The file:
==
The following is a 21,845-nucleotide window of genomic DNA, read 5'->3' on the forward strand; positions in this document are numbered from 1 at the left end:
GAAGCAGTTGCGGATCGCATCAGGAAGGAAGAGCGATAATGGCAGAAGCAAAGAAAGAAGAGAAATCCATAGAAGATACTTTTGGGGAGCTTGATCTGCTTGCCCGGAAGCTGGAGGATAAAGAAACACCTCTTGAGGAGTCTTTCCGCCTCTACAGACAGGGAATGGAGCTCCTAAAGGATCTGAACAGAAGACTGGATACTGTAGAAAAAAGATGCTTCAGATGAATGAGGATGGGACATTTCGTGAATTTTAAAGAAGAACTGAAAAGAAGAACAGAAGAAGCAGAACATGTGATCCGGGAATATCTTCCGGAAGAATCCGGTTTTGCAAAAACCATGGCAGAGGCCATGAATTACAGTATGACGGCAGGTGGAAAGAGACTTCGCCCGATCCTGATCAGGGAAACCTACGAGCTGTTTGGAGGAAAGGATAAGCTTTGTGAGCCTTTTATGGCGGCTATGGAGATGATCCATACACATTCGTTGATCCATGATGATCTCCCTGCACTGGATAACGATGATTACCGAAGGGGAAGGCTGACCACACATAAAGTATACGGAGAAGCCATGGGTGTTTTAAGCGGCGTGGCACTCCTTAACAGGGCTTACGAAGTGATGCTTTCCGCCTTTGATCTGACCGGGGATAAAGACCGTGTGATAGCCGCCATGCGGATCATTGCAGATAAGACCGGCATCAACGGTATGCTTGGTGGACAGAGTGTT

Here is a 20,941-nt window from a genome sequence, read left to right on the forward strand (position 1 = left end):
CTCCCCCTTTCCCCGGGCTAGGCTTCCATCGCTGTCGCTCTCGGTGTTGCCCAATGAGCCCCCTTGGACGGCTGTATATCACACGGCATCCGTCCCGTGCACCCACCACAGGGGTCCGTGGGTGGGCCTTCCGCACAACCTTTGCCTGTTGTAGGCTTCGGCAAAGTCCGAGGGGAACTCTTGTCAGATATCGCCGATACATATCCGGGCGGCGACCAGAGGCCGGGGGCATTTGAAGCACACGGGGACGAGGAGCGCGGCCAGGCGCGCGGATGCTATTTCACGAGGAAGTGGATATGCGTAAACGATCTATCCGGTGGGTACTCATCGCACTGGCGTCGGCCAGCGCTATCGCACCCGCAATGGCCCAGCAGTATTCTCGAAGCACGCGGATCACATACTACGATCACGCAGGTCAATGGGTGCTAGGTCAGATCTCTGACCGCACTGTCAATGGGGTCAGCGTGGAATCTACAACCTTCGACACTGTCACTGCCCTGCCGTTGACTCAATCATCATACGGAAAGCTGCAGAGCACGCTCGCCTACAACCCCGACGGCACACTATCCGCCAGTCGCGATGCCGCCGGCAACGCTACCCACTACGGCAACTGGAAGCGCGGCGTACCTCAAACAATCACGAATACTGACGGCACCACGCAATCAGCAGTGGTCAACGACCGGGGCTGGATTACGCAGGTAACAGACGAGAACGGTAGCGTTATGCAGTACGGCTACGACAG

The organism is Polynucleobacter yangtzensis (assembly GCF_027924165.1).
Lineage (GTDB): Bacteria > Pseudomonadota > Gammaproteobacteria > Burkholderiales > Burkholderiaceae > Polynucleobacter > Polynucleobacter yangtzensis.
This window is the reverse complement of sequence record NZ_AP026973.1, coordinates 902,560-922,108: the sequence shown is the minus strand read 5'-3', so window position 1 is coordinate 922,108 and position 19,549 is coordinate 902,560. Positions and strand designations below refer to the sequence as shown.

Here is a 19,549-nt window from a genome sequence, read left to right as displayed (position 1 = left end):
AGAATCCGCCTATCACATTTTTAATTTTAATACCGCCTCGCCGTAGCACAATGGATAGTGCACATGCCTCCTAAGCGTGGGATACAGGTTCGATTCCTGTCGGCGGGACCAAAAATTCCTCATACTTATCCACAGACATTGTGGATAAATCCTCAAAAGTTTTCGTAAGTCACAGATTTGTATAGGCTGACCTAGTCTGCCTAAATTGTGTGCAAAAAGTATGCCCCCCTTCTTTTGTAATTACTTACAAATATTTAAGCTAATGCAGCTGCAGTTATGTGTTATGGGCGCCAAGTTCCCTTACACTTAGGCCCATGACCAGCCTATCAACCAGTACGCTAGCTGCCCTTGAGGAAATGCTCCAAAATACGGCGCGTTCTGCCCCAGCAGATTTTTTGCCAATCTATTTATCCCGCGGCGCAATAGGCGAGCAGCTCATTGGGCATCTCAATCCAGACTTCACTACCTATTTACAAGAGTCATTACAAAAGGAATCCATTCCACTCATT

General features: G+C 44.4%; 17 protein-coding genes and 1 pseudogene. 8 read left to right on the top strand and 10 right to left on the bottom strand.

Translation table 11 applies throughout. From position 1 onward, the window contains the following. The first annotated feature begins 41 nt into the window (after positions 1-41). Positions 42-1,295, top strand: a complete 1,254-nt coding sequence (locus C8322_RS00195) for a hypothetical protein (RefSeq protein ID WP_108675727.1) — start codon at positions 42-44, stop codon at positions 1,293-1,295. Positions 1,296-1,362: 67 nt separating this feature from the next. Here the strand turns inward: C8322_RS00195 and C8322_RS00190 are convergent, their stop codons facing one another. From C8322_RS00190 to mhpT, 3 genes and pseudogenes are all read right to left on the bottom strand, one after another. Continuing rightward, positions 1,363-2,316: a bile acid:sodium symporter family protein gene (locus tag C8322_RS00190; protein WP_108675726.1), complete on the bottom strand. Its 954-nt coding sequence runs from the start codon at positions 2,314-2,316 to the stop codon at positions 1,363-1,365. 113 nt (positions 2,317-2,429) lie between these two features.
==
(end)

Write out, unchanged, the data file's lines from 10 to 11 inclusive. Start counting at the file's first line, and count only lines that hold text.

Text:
General features: G+C 44.4%; 17 protein-coding genes and 1 pseudogene. 8 read left to right on the top strand and 10 right to left on the bottom strand.

Translation table 11 applies throughout. From position 1 onward, the window contains the following. The first annotated feature begins 41 nt into the window (after positions 1-41). Positions 42-1,295, top strand: a complete 1,254-nt coding sequence (locus C8322_RS00195) for a hypothetical protein (RefSeq protein ID WP_108675727.1) — start codon at positions 42-44, stop codon at positions 1,293-1,295. Positions 1,296-1,362: 67 nt separating this feature from the next. Here the strand turns inward: C8322_RS00195 and C8322_RS00190 are convergent, their stop codons facing one another. From C8322_RS00190 to mhpT, 3 genes and pseudogenes are all read right to left on the bottom strand, one after another. Continuing rightward, positions 1,363-2,316: a bile acid:sodium symporter family protein gene (locus tag C8322_RS00190; protein WP_108675726.1), complete on the bottom strand. Its 954-nt coding sequence runs from the start codon at positions 2,314-2,316 to the stop codon at positions 1,363-1,365. 113 nt (positions 2,317-2,429) lie between these two features.